DHS, Commerce looking to battle botnets

The Commerce and Homeland Security departments are considering whether a set of voluntary industry standards are needed to combat botnets, the malicious networks of compromised computers controlled by online criminals, hackers and possibly nation-states.

Steps being considered include a centralized customer support center for Internet service providers, a voluntary code of conduct for vendors and service providers along with incentives for participation, and an effort to identify best practices for preventing, identifying and mitigating infections.

“Over the past several years, botnets have increasingly put computer owners at risk,” said a request for information published last month by DHS, the National Institute of Standards and Technology, and the National Telecommunications and Information Administration.


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Both Commerce and the Federal Communications Commission have suggested that voluntary standards for industry could help fight these increasingly organized threats. But it is not yet clear what those standards should be, whether they would be effective, or how they should be implemented.

The departments are seeking comment on:

  • The need for a voluntary code of conduct for consumer notifications on botnets.
  • How private entities might help prevent and identify botnets and malware on systems and networks.
  • How to mitigate and notify users about botnets on systems and networks.
  • How to help promote incentives for companies to participate in voluntary notification efforts.
  • How to help build related resources in the United States for ISPs or other entities to notify consumers.

Commerce and DHS officials also discussed the issue with industry leaders during an invitational meeting at the Center for Strategic and International Studies earlier this month.

Botnets have become powerful tools for distributing malware, stealing and delivering personal and financial information to black markets, conducting espionage, launching denial-of-service attacks, and providing storage and computing resources for attackers. Exploits used to compromise computers often are well-known and can be defended against or cleaned up, but the huge global pool of vulnerable computers provides a constant source of new botnet recruits.

McAfee, in its threat report for the second quarter of 2011,  reported there were about 3.5 million new botnet infections in March, up from under 3 million in February, although well under the 5.3 million reported in July 2010.

The last two years have seen some success in dealing with the organizations that control botnets through legal action and disabling their command and control networks. But because the infected computers often are owned by individuals rather than an enterprise and are distributed around the world, responding to the problem at that level is difficult and generally has been left to ISPs, which often are reluctant to accept responsibility for the cyber hygiene of their customers.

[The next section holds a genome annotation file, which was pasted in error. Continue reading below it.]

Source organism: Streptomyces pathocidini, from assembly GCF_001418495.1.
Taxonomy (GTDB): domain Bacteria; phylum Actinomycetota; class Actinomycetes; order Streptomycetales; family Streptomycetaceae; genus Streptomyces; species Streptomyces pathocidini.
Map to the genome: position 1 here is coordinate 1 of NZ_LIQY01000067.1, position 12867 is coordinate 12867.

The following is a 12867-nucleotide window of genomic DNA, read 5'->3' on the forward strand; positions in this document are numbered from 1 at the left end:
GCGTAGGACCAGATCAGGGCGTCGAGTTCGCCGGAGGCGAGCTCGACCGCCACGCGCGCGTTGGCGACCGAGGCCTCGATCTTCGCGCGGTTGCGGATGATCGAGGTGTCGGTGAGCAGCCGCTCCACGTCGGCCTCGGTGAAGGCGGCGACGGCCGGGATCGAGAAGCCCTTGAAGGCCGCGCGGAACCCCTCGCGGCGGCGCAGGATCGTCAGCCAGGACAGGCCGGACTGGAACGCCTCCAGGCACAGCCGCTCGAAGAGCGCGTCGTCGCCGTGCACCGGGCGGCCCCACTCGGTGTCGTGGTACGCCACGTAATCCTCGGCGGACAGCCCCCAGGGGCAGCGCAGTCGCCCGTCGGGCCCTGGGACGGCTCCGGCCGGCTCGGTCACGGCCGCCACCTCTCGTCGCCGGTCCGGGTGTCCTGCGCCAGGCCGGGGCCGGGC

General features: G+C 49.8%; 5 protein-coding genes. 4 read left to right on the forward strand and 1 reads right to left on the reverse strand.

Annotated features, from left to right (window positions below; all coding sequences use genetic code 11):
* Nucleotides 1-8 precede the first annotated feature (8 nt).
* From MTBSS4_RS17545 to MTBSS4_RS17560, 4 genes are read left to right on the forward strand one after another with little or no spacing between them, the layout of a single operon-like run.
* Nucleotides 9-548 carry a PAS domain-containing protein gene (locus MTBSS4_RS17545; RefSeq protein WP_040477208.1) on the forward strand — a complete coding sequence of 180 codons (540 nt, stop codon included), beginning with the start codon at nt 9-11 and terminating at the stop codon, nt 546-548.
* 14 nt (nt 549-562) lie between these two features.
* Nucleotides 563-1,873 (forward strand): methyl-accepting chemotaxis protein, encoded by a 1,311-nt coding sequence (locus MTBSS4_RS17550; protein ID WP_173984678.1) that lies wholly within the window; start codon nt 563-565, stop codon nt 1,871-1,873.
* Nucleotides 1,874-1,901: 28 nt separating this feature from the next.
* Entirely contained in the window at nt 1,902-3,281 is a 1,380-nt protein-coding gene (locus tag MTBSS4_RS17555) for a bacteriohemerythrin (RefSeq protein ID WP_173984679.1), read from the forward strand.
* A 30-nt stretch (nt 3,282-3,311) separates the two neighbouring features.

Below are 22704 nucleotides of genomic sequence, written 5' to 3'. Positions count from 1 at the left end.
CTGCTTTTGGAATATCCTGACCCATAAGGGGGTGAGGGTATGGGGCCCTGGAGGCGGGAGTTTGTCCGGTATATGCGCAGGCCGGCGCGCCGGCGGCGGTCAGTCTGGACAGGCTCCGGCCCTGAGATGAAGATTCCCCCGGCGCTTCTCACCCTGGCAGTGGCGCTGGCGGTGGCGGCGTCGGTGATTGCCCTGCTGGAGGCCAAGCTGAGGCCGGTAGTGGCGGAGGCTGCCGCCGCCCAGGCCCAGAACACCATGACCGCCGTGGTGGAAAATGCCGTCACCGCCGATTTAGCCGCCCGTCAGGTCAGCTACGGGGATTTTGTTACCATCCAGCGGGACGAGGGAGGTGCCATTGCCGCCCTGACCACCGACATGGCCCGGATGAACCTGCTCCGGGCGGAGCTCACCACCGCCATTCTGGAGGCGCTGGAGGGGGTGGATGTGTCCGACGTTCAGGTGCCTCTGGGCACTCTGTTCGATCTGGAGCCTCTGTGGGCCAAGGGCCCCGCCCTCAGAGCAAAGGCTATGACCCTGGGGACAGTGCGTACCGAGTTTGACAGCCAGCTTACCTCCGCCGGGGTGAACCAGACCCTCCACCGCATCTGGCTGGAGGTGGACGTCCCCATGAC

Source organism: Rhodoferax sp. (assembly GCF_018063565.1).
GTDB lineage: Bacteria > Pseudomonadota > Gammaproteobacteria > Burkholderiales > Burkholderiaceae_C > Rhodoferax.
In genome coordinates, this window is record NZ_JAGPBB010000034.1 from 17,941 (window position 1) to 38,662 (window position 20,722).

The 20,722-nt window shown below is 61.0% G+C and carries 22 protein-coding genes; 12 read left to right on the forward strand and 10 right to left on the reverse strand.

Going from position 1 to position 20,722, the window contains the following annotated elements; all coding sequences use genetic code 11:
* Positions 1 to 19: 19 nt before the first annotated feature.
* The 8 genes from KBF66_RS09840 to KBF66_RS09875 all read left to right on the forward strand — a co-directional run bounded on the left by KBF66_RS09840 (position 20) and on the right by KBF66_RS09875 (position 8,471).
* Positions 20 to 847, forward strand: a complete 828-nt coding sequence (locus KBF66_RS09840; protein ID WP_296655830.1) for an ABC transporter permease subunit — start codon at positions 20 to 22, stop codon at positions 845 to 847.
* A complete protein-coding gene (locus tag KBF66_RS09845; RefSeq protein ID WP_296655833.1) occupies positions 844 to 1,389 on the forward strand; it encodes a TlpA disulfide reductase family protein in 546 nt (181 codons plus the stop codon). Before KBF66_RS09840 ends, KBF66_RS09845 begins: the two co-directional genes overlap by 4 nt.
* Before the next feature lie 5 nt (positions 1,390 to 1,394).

The idea of industry standards for dealing with botnets is not new, and Commerce and DHS are looking to build on earlier efforts. Australia, Germany and Japan have established or are in the midst of establishing voluntary programs for customer notification and cleanup, according to the RFI, and an FCC working group in December recommended 24 best practices for addressing botnets.

The working group invited industry to review the recommendations with an eye toward applying them, but cautioned that “best practices in general are not applicable in every situation because of multiple factors,” and that their adoption should be voluntary.

Commerce and DHS want to identify what practices have proved effective in combating botnets, how to notify customers when they show evidence of being compromised, how to prevent and remediate infections, and what incentives should be offered to companies for adopting a code of conduct.

Another idea being explored is the development of a centralized resource center to handle consumer IT security complaints across multiple service providers.

“Such a resource center could reduce the burden on corporate customer support centers by pooling resources,” according to the RFI. “The center could aid consumers by, for example, providing certain no-cost means of support, as well as information on other means for expedited support.”

It also could be used for information sharing and research. The departments are seeking comments on whether such a center should be operated by the private sector, government or a public-private partnership.

Comments should be sent by Nov. 4 to the National Institute of Standards and Technology at the U.S. Department of Commerce, 1401 Constitution Avenue, NW, Room 4822, Washington, DC 20230, or e-mailed to Consumer_Notice_RFI@nist.gov. Paper submissions should include a CD with comments in electronic format for posting online.

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